I’ve long been a huge fan of Thomas Søndergård’s work with the Royal Scottish National Orchestra. He has been their Principal Guest Conductor for several years now, and he takes over as their Music Director in the 2018-19 season. That’s great news for them. His concerts with them have a bit of extra spark which shows that they love working together, and the synthesis between them has produced some very special evenings in the past.

Thomas Søndergård © Andy Buchanan
Thomas Søndergård
© Andy Buchanan

That said, tonight’s Scheherazade was a mixed bag. No issues with the orchestral sound, which was big, sweeping and as buoyant as the seascapes they were depicting. The problem came with Søndergård’s overactive tempi, which made the outer movements a speedy, almost cursory trip to the sea. Scheherezade can work well when it’s taken quickly, but the first movement was so rapid that it had more than just Guest Leader Gordan Trajkovic struggling to keep up. The Festival at Baghdad was so manic that it came across as chaotic, and lapses in ensemble suggested they hadn’t had much time to put it all together. All of the fun (and most of the excitement) came in the middle movements, where you really caught the crackle of the drama. The Kalandar Prince started slowly, with a brilliantly brusque bassoon solo, which meant that it had somewhere to go in its central section, complete with hard-edged brass and biting string tremolos; while the string tone for The Young Prince and the Young Princess was gorgeously rich, suffused with an air of sunlit decadence that the central dance leavened but didn’t dispel.

Poulenc's Les Biches was more completely successful because it pointed up Søndergård’s ability to keep competing contrasts in the air at once. The whole suite felt like proper dance music, for one thing, light on its feet and bounceable in its freedom of movement. That was pointed up in the opening Rondeau which was light and springy at the top while retaining a lumbering feeling in the bass and percussion, and several times in the rest of the suite the themes sounded like slightly whacky slapstick, which the orchestra’s Technicolor approach suited very well.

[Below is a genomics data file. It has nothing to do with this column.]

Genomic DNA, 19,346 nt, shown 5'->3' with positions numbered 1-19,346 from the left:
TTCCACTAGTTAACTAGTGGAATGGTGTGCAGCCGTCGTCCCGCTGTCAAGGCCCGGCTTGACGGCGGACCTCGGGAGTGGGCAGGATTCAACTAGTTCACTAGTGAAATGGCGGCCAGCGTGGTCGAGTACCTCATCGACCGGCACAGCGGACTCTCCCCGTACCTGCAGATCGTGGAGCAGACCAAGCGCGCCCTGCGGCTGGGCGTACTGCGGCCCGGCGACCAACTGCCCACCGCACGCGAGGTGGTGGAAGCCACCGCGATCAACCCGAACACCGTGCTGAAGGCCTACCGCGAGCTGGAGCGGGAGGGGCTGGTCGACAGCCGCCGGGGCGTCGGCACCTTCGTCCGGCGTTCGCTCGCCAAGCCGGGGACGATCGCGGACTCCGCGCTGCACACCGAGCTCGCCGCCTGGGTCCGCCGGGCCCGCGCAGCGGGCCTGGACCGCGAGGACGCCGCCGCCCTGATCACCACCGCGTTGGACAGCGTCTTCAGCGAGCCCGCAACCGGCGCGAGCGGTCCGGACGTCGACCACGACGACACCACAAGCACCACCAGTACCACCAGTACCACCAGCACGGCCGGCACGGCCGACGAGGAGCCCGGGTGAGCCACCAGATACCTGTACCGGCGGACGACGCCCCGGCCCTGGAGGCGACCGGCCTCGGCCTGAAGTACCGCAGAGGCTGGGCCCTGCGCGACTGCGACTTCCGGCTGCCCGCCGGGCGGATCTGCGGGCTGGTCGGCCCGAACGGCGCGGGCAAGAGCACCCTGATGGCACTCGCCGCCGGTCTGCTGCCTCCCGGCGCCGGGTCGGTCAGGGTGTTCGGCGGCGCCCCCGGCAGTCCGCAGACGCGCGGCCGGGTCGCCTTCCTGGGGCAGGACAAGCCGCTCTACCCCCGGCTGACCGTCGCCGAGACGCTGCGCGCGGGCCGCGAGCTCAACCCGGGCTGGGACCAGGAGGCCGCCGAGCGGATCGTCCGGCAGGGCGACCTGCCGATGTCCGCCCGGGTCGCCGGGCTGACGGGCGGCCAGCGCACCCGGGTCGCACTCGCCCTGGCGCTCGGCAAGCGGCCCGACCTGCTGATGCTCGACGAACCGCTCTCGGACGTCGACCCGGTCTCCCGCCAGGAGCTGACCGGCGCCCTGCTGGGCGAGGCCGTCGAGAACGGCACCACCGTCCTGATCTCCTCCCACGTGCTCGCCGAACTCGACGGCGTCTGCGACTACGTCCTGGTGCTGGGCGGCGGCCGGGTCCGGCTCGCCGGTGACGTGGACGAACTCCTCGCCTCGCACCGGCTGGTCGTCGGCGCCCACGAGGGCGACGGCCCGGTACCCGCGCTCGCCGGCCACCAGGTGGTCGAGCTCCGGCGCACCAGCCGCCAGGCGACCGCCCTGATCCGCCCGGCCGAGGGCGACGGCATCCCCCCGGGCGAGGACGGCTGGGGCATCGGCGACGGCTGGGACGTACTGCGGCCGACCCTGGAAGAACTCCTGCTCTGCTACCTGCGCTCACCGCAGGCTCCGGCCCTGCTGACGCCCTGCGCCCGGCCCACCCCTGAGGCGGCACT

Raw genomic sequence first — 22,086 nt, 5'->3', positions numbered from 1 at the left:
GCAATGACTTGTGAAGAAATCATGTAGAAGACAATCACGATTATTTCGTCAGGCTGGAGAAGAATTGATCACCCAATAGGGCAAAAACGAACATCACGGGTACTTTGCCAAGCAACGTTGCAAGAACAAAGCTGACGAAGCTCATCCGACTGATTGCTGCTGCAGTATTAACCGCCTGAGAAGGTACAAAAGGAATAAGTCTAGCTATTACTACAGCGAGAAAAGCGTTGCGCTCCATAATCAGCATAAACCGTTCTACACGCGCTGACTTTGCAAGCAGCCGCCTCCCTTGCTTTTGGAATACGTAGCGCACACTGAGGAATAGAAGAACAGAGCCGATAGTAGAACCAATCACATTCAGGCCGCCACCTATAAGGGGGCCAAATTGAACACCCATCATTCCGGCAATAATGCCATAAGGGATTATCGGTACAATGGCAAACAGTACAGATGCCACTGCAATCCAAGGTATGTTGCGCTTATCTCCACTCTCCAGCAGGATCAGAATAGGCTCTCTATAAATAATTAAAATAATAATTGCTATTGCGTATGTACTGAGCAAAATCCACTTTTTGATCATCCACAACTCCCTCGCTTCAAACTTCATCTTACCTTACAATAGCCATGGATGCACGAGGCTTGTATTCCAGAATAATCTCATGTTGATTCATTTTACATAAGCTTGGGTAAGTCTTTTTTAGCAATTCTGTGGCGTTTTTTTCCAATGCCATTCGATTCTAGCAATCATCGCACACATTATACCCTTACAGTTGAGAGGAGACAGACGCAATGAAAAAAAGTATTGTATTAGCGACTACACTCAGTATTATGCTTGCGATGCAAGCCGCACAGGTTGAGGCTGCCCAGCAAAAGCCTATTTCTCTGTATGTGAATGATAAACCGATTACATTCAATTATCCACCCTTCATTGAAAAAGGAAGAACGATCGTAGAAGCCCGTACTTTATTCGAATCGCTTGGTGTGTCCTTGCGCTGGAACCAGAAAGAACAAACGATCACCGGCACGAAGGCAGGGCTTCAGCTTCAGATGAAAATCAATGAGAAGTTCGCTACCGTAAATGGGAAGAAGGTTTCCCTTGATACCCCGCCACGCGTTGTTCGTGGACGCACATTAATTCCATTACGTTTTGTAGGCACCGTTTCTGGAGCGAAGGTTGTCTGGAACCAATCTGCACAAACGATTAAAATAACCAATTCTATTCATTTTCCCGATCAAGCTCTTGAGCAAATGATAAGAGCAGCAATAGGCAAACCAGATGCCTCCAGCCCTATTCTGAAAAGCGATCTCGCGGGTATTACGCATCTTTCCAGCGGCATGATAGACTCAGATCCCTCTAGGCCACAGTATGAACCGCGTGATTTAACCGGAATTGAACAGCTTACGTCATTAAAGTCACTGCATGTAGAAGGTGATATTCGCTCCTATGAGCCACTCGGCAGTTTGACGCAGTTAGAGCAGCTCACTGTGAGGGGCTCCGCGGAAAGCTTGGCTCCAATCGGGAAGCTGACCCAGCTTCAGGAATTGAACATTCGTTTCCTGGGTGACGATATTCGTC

That colour was also deployed to great effect in Saint-Saëns’ First Cello Concerto, here played by their principal cello, Aleksei Kiseliov. Something rather special happens when the concerto soloist is drawn from the ranks of the orchestra – there’s more familiarity, more trust, more of a willing them to succeed – and Kiseliov wrote in tonight’s programme that the RSNO are like a close family that he can trust completely. That meant he felt free to make the concerto his own, and I liked the way that, through the opening downward surge, he kept the sweep but also made it sound sensitive and very cleanly articulated. The long notes of the second theme were seasoned with lots of vibrato but never felt syrupy, and he was happy to retreat into the orchestral texture during the transitions, a sign of that mutual trust in action. Kiseliov isn’t a rock star cellist, and I never got the feeling that he was trying to impose himself on the peace. That’s no bad thing, though, and it’s refreshing to hear some of the little things pointed up, such as the cello’s oh-so-delicate dance with the orchestra during the central Menuet, and the cantabile feeling to the slower melodies in the finale. If his encore (Saint-Saëns’ Swan) was, by contrast, a little too assertive, then it sounded lovely in this arrangement with harp.

***11